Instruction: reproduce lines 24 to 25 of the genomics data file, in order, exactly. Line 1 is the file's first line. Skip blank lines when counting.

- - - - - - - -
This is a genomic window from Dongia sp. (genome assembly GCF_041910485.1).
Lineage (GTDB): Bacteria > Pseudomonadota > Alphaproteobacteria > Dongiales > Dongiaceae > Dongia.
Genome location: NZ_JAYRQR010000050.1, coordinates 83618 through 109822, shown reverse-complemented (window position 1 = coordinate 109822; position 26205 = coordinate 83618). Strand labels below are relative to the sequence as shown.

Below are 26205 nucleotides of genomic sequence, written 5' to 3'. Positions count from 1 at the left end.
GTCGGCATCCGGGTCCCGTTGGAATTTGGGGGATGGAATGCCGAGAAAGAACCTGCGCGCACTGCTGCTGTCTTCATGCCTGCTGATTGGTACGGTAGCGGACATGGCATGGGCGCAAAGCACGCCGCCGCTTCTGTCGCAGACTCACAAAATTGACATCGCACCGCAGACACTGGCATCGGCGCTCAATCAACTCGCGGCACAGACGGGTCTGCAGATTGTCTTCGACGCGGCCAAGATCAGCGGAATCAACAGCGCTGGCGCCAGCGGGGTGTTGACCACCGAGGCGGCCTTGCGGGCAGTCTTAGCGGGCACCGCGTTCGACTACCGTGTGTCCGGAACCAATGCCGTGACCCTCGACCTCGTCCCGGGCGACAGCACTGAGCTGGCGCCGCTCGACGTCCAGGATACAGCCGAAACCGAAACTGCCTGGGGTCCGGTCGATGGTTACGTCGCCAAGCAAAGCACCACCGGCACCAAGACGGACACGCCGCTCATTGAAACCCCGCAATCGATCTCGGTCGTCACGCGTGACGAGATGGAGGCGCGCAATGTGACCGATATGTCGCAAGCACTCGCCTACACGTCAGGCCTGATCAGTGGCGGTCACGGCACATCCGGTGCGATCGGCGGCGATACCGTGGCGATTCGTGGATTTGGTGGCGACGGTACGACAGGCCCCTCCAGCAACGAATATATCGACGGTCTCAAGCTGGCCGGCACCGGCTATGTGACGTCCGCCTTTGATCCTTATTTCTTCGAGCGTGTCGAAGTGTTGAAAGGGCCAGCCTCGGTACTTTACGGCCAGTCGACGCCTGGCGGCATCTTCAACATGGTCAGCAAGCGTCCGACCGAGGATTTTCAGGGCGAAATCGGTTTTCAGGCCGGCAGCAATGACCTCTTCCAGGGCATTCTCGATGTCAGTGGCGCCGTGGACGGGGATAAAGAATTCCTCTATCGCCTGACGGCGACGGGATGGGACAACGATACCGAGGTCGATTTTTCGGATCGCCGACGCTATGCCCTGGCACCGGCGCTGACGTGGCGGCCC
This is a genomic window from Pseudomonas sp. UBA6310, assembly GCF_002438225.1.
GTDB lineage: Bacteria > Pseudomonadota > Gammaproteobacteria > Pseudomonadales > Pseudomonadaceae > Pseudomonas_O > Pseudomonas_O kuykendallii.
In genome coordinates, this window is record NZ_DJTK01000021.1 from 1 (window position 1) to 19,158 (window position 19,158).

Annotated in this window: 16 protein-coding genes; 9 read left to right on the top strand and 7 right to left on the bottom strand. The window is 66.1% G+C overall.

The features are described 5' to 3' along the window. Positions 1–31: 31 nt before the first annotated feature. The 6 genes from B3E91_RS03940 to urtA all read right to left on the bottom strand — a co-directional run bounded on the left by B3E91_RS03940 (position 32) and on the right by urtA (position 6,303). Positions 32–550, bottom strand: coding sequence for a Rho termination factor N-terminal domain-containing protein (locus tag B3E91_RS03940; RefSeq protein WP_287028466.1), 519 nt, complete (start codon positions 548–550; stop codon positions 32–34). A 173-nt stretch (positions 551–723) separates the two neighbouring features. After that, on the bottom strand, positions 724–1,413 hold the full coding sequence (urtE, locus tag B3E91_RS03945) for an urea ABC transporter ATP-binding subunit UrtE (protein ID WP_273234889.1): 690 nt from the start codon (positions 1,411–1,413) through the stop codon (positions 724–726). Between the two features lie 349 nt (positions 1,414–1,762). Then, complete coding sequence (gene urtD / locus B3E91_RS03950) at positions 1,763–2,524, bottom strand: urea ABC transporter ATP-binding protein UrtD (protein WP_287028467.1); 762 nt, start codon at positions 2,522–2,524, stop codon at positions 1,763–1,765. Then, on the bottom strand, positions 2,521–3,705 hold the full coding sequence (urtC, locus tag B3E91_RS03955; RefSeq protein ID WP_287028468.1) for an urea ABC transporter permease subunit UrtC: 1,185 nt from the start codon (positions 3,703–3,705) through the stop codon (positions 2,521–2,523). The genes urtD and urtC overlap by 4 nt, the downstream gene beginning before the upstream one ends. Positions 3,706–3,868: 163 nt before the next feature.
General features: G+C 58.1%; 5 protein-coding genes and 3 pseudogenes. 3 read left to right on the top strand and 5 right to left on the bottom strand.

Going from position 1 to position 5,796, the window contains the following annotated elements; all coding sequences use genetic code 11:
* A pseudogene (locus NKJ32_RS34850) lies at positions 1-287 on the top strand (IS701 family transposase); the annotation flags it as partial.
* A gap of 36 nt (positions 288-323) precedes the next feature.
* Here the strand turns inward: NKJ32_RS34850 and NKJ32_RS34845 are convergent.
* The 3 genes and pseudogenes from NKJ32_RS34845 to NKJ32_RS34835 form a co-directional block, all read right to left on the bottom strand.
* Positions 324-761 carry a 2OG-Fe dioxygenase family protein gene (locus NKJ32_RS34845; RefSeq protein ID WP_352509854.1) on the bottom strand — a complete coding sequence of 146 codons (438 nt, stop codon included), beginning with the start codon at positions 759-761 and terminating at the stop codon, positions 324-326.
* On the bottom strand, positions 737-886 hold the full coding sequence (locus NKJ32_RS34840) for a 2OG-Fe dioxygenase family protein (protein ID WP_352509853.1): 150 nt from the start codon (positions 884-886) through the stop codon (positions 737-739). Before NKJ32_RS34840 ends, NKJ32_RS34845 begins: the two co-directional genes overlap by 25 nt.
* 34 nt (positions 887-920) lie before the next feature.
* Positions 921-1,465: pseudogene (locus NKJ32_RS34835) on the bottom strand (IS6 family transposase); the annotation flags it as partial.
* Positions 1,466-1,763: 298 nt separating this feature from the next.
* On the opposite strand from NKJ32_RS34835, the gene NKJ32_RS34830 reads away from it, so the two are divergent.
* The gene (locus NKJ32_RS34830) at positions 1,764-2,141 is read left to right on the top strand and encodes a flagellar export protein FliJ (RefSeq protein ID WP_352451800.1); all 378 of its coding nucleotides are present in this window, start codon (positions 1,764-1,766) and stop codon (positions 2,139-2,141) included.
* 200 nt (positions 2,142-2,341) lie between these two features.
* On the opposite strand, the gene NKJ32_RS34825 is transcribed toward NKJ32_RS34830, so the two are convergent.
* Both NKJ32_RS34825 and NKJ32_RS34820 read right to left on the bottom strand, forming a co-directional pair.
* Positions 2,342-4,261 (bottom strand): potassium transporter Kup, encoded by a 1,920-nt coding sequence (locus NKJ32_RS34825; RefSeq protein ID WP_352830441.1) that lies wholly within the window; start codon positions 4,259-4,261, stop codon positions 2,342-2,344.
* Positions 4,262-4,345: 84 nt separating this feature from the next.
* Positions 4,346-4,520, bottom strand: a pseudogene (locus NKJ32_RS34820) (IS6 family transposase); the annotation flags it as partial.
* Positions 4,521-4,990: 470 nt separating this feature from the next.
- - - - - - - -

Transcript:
* 200 nt (positions 2,142-2,341) lie between these two features.
* On the opposite strand, the gene NKJ32_RS34825 is transcribed toward NKJ32_RS34830, so the two are convergent.